Radon's Deadly Daughters: Science, Environmental Policy, and the Politics of Risk

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Rowman & Littlefield, 1998 - Health & Fitness - 361 pages
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Five years after Three Mile Island awakened Americans to the dread of radioactive release, a new and potentially more consequential radioactive threat was discovered in a Pennsylvania home. Touted as the second major cause of lung cancer, the radon problem was prominent as a leading environmental risk. However, widespread acceptance of this risk has never materialized. In this vibrant account, Edelstein and Makofske unveil the complex mix of social and scientific factors that have led to public and official misunderstanding of the geologic radon issue. The lessons of radon have great relevance in a contaminated world where people are increasingly surrounded by invisible environmental hazards, where uncertainty and controversy shroud a clear understanding of the threat, and where one can choose apathetic acceptance or attempt to discern how to actively protect oneself and one's family.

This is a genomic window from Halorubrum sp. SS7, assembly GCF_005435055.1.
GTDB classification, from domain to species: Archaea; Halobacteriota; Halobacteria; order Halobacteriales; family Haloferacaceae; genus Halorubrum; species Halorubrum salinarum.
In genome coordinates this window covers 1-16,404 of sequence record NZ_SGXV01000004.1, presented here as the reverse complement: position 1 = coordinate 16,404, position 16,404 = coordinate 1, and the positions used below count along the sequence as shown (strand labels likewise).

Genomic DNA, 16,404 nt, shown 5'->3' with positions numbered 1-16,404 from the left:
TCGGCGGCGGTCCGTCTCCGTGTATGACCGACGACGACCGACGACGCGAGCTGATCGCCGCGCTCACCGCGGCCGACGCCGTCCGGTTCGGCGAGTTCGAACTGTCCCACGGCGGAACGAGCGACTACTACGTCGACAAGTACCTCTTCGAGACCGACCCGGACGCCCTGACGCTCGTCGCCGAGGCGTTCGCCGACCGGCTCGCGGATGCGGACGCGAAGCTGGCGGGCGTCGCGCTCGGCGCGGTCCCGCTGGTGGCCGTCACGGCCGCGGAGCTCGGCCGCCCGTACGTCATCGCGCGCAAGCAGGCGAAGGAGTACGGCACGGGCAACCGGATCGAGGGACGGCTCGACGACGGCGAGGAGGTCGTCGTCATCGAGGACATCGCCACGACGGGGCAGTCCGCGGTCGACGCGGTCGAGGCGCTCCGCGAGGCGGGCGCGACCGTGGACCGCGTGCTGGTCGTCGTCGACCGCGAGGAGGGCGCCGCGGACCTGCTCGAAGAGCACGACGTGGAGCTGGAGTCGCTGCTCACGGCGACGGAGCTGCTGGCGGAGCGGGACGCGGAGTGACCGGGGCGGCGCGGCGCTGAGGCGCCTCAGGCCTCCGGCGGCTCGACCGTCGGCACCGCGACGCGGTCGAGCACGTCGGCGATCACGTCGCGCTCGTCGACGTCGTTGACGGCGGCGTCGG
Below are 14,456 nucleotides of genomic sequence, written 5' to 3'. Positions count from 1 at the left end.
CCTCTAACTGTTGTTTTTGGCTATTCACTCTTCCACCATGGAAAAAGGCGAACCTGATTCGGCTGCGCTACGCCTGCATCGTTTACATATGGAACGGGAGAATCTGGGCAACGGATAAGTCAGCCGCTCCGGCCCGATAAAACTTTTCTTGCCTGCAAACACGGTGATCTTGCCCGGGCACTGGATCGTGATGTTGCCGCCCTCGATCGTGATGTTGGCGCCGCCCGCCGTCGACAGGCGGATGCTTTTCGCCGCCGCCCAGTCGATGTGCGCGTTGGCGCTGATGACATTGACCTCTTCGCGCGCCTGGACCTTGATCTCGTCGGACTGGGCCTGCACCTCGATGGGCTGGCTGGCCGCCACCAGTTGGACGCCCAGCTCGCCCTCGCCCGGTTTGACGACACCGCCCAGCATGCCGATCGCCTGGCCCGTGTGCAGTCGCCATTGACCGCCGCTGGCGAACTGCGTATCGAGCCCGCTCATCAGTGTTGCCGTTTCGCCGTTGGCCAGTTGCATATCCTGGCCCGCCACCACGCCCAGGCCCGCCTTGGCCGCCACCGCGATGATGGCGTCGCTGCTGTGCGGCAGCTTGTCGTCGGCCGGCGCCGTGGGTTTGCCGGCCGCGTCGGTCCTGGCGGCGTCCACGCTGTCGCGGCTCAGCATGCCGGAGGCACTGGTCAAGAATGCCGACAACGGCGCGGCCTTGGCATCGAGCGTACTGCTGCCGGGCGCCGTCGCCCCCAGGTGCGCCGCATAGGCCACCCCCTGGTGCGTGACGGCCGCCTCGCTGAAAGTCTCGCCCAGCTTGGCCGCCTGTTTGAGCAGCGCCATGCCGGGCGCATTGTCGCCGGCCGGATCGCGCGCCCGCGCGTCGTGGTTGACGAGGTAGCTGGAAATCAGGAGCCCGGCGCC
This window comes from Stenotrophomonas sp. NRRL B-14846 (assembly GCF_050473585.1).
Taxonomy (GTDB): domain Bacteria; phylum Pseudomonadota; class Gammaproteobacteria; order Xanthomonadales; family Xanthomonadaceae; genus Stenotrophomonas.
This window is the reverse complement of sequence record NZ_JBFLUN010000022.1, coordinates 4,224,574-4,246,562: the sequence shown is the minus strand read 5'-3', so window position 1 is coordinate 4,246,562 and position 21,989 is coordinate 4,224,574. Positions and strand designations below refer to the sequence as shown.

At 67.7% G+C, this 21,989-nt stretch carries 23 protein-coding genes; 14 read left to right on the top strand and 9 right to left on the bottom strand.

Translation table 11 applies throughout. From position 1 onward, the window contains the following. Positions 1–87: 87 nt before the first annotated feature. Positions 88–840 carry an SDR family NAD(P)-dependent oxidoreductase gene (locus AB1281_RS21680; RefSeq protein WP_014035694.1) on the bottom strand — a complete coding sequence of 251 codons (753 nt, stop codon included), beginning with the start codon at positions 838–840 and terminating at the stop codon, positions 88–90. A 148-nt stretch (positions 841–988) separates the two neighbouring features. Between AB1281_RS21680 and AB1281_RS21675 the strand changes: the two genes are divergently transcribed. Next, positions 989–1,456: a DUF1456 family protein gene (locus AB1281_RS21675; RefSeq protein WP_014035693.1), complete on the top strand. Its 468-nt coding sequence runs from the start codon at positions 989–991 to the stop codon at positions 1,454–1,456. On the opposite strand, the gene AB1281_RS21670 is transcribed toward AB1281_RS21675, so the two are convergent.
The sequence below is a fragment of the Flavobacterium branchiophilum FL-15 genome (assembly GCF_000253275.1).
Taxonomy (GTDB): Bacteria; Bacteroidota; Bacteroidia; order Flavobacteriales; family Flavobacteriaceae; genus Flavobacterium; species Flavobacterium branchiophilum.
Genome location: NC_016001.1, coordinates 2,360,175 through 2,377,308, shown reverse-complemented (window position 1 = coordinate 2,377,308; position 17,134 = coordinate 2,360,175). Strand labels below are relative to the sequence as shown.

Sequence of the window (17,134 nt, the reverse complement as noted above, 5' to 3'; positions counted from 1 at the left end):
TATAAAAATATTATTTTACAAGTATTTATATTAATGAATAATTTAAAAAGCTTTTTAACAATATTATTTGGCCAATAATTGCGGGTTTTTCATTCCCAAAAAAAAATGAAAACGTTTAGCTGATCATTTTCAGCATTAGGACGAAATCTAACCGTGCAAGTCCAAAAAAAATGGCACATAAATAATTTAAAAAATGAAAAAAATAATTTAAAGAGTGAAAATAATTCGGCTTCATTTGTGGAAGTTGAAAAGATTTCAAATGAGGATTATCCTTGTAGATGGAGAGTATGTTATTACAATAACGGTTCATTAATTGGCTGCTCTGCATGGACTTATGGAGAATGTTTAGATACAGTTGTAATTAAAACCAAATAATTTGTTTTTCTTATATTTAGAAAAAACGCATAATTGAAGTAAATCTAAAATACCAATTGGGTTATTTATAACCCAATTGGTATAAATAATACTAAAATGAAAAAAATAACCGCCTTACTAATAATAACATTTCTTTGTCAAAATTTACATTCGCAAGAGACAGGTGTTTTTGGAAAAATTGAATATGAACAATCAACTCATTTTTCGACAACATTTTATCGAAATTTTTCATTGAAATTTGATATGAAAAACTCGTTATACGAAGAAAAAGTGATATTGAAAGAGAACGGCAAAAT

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Contents

From Issue Denial to Issue Acceptance
35
Federal Response to Geologic Radon
53
The Myth of the Dead Bodies
79
The Myth of the Reading Prong
99
The Myth of the Quick Test
117
The Myth of the Quick Fix
145
Avoidance of Regulation
233
The Myth of Decentralization
263
Societal Implications of Radon Exposure
285
Bibliography
321
Index
347
About the Authors
361
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About the author (1998)

Michael R. Edelstein is professor of environmental psychology at Ramapo College in New Jersey and the author of Contaminated Communities. William J. Makofske is professor of environmental physics at Ramapo College and the author of Technology and Global Environmental Issues. Both previously collaborated on Radon and the Environment.

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